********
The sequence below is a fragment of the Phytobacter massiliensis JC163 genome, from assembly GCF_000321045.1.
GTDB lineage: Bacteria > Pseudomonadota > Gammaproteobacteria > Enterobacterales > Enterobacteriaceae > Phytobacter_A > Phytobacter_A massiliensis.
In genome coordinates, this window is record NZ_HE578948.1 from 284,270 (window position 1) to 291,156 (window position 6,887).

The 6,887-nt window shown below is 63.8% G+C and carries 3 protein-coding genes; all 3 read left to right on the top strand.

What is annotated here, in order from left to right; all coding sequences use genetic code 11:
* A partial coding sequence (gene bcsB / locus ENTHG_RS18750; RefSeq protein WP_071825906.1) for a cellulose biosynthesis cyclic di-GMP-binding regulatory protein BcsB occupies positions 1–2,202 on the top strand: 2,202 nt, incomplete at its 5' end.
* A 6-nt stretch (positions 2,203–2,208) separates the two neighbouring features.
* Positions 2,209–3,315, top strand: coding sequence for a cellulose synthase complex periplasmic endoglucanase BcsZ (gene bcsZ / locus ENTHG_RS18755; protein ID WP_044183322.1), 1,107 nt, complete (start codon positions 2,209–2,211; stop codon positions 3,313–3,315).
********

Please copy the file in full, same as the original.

The sequence below is a fragment of the Phytobacter massiliensis JC163 genome, from assembly GCF_000321045.1.
GTDB lineage: Bacteria > Pseudomonadota > Gammaproteobacteria > Enterobacterales > Enterobacteriaceae > Phytobacter_A > Phytobacter_A massiliensis.
In genome coordinates, this window is record NZ_HE578948.1 from 284,270 (window position 1) to 291,156 (window position 6,887).

The 6,887-nt window shown below is 63.8% G+C and carries 3 protein-coding genes; all 3 read left to right on the top strand.

What is annotated here, in order from left to right; all coding sequences use genetic code 11:
* A partial coding sequence (gene bcsB / locus ENTHG_RS18750; RefSeq protein WP_071825906.1) for a cellulose biosynthesis cyclic di-GMP-binding regulatory protein BcsB occupies positions 1–2,202 on the top strand: 2,202 nt, incomplete at its 5' end.
* A 6-nt stretch (positions 2,203–2,208) separates the two neighbouring features.
* Positions 2,209–3,315, top strand: coding sequence for a cellulose synthase complex periplasmic endoglucanase BcsZ (gene bcsZ / locus ENTHG_RS18755; protein ID WP_044183322.1), 1,107 nt, complete (start codon positions 2,209–2,211; stop codon positions 3,313–3,315).